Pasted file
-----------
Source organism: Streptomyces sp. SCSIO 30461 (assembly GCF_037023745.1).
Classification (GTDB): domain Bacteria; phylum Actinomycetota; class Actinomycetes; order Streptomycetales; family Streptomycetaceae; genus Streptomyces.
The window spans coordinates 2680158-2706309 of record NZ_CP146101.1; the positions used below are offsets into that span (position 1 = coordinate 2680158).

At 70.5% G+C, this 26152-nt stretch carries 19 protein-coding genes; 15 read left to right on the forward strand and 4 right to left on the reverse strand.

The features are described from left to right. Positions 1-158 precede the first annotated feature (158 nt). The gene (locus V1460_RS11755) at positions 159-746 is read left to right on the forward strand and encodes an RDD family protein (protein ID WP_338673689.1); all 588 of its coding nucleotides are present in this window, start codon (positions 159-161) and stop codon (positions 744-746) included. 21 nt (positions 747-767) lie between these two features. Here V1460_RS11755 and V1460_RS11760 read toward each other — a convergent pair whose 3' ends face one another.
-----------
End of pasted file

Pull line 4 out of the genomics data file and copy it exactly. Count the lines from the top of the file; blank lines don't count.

At 70.5% G+C, this 26152-nt stretch carries 19 protein-coding genes; 15 read left to right on the forward strand and 4 right to left on the reverse strand.